"That is what I fear, Lady," he whispered. "Can you help me?"
"Yes," she replied. "I am Este, the Healer. I can heal all wounds and all weariness. You have been brought to me because I am the only one who can."
Valar. He remembered the word from Bilbo's and Gandalf's stories. They were the most powerful beings in Arda, the servants of Illuvatar himself, more powerful than anything he had encountered in Middle-earth. "You are Valar?" he asked. She smiled, caressing his cheek. Love emulated from her touch. Frodo had never felt a touch like hers since his mother had died. She touched him as a mother would touch her son, with all the love and tenderness a mother's hands could hold. "Yes, Frodo," she said.
Este stood up to her full height. She was indeed taller than any living being he had ever seen. He felt like a child again, staring up at his mother, thinking she was the most beautiful thing alive. "Rest for a while," she said. "Drink from my fountains and enjoy peace. I will return for you." She bent slightly and stroked his cheek again, then turned and walked away silently. Frodo watched her leave, the light of her form shining in the starlight.
Frodo spent what seemed like many days in the gardens of Lorien. Time was strange in Valinor -- it seemed to move more slowly, and some moments were filled with what seemed hours of thought. There were no seasons, only night and day, and nothing withered and died. All hours were filled with music and the sweet songs of nightengales.
There were some Elves who stayed there: some sought rest while others assisted the Valar and Maiar who dwelt there. They sang and spoke often in Quenya, the High Speech of story and song that was spoken in Valinor. Gandalf translated what they said so Frodo could understand. Some of them also spoke Sindarin, the Elven tongue of Middle-earth. Like all Elves Frodo had known, they were also fond of stories. They told many stories of both Valinor and Middle-earth, things even Bilbo had known nothing about. He walked with them and marveled at the tapestries hanging in the gardens of Lorien which told the story of the Valar before the Elves awoke. They always treated him with great respect and kindness, and some even marveled at him, never having laid eyes on a halfling. When they heard of his deeds, they admired him even more. Frodo would often blush and hang his head when they commended him, but they would just laugh at him, their voices joyful and musical.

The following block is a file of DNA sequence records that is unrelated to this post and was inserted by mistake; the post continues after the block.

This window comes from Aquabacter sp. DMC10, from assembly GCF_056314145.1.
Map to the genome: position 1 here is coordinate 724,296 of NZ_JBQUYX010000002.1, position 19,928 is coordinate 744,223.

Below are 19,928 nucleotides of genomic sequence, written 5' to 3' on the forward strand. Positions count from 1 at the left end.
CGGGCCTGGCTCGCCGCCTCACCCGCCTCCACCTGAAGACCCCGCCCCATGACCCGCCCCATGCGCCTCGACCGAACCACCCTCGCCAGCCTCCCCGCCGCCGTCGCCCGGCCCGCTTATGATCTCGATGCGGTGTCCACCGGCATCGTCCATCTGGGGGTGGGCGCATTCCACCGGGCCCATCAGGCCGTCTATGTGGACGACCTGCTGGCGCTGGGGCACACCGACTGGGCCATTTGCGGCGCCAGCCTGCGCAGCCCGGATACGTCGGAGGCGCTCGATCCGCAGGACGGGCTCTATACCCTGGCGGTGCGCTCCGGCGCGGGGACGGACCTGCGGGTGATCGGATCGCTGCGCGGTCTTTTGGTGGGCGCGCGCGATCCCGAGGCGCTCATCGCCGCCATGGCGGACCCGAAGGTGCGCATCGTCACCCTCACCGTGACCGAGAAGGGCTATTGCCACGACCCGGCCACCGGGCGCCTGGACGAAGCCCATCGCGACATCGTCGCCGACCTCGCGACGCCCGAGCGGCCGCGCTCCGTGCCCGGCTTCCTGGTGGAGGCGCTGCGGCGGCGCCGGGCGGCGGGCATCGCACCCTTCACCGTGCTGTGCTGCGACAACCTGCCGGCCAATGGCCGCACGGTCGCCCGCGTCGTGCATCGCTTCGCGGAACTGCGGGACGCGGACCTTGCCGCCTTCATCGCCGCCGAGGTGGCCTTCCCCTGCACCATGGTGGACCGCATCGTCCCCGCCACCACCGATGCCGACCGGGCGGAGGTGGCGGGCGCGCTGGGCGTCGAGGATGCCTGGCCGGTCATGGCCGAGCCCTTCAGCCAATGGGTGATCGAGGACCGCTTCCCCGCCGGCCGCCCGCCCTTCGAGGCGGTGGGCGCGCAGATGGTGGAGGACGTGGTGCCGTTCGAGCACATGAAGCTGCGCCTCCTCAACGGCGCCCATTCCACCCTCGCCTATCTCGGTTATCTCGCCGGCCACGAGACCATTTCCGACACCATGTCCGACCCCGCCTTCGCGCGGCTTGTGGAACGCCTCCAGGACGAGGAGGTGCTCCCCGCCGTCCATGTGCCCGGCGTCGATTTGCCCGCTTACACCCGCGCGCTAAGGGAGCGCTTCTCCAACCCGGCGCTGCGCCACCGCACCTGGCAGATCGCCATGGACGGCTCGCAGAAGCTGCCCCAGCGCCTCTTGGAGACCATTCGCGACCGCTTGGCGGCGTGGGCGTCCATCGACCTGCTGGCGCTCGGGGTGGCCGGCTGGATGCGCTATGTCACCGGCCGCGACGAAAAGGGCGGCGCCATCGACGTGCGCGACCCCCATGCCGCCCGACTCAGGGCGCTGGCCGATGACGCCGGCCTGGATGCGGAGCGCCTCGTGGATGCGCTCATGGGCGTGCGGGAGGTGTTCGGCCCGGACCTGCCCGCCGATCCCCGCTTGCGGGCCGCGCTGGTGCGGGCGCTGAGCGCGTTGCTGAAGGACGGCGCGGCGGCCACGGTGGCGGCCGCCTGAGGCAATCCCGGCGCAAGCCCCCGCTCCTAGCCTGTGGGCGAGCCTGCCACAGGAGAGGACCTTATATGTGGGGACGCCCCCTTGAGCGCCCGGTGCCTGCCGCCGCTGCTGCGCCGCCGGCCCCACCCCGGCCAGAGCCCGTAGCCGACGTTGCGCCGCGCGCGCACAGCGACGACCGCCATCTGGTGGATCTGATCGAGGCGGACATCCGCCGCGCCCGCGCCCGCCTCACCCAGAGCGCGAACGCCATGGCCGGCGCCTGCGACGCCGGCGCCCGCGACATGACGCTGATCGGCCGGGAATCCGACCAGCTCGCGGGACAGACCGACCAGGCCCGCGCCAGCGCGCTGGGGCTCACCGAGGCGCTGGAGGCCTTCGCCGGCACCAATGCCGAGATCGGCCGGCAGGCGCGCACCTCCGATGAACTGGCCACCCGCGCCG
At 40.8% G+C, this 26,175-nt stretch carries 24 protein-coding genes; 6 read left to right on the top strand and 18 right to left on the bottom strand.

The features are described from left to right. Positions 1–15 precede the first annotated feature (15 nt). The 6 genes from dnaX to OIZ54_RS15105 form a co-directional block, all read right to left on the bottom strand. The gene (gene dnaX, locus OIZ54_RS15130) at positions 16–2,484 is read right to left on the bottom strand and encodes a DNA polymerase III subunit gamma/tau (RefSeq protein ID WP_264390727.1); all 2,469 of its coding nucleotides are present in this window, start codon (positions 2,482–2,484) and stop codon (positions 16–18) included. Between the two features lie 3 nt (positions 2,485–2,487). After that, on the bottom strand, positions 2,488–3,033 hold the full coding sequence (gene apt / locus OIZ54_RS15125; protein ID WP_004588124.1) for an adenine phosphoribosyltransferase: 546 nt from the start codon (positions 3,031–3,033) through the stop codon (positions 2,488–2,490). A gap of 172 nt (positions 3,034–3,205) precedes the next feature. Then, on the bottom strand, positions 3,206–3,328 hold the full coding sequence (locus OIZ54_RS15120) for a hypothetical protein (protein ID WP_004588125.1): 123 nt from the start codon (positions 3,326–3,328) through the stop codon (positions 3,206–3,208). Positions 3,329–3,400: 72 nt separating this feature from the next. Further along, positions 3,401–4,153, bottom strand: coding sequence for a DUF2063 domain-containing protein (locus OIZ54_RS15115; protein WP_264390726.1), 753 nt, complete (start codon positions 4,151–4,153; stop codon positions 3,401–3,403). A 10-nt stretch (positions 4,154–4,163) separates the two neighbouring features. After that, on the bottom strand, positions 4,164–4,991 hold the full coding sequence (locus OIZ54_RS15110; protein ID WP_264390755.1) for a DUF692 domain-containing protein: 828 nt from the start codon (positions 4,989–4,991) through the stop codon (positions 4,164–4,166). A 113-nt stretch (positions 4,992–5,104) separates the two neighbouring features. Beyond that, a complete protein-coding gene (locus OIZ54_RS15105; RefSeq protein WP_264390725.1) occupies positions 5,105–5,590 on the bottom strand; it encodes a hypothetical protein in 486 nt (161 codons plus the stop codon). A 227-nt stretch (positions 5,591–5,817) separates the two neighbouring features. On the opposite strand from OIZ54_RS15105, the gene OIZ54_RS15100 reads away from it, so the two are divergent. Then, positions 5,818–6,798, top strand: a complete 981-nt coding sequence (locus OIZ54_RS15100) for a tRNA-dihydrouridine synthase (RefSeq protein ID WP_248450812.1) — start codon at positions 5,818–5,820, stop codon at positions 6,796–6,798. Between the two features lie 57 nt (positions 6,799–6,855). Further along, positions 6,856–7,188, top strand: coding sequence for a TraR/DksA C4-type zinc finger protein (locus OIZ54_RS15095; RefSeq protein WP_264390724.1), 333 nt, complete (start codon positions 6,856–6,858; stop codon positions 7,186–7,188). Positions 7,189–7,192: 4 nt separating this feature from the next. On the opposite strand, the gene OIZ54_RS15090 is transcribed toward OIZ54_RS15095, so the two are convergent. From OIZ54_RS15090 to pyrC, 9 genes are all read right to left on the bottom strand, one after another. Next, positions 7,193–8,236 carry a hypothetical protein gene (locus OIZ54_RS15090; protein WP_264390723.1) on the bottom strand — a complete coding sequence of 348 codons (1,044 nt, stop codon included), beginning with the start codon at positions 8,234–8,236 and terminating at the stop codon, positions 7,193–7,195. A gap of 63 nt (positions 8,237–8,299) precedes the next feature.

He also spent time exploring the gardens of Lorien. Galadriel's realm in Middle-earth, that which he had thought most fair, had been a mere echo of their beauty. There were flowers in the gardens in every color he could have imagined, and fountains made of silver and marble filled with clear water that flowed endlessly. The grasses were filled with elanor, reminding him with a touch of sadness of Sam and Rose and their little daughter who would never remember him. The air was always filled with sweet scents.
Frodo was content, as content as he had been since before Bilbo had left the Shire. He missed Bilbo and often wondered what he was doing. Frodo imagined him never missing a meal, smoking his pipe in contentment and listening to the stories of the Elves. Thinking of him always brought a smile to his face.
One night, Frodo was sleeping peacefully, warm and comfortable on the soft couch the Elves had given him. He felt a gentle hand on his cheek and woke up. Este was standing in front of him, as beautiful as the reflection of the moon on the water in her fountains.
"Lady!" he said, nearly falling off the couch in his amazement and eagerness that she had returned. He tried to stand up to greet her, but his feet ended up tangled in the blankets and he had to quickly detatch himself, looking up sheepishly. She smiled at him, a look of tenderness in her grey eyes. "Have you rested, Frodo?" she asked. "Yes, Lady," he answered. "Thank you."
"I am afraid that I must take you from your rest for a while. Come with me." She placed her hand on his shoulder, wanting him to walk beside her. It took two of his small steps to keep up with her wide ones, but she did not hurry. He did not ask her questions, but enjoyed the feeling of the soft grass on his feet, cool with the night air.
After a few miles, they reached a clearing in the trees where a low circular stone building sat. They entered it through an archway and stood on the grass in the courtyard. In the center sat a beautifully carved pedestal. A silver basin of water sat on it. There were lamps all around the building that glowed with gentle candlelight. Two servants, a male and a female, stood by the pedestal and nodded their heads when Este came into view. There was a tall man with them. He was easily Este's height, if not taller, and he had long dark hair and grey eyes. Like Este, he looked Elvish, but was different from the Elves Frodo knew. He was dressed in beautiful silver robes and smiled slightly at Frodo.
"Frodo, look at me," he heard Este say beside him. He turned around to face her and looked up at her, a slight smile on his face. She smiled softly at him, a look of pity in her eyes. She touched him on his cheeks and whispered a few soft words. Suddenly, Frodo felt weak and he swayed. Este caught him as darkness swept over him and he fell.
This is a work of fan fiction, written because the author has an abiding love for the works of J R R Tolkien. The characters, settings, places, and languages used in this work are the property of the Tolkien Estate, Tolkien Enterprises, and possibly New Line Cinema, except for certain original characters who belong to the author of the said work. The author will not receive any money or other remuneration for presenting the work on this archive site. The work is the intellectual property of the author, is available solely for the enjoyment of Henneth Annûn Story Archive readers, and may not be copied or redistributed by any means without the explicit written consent of the author.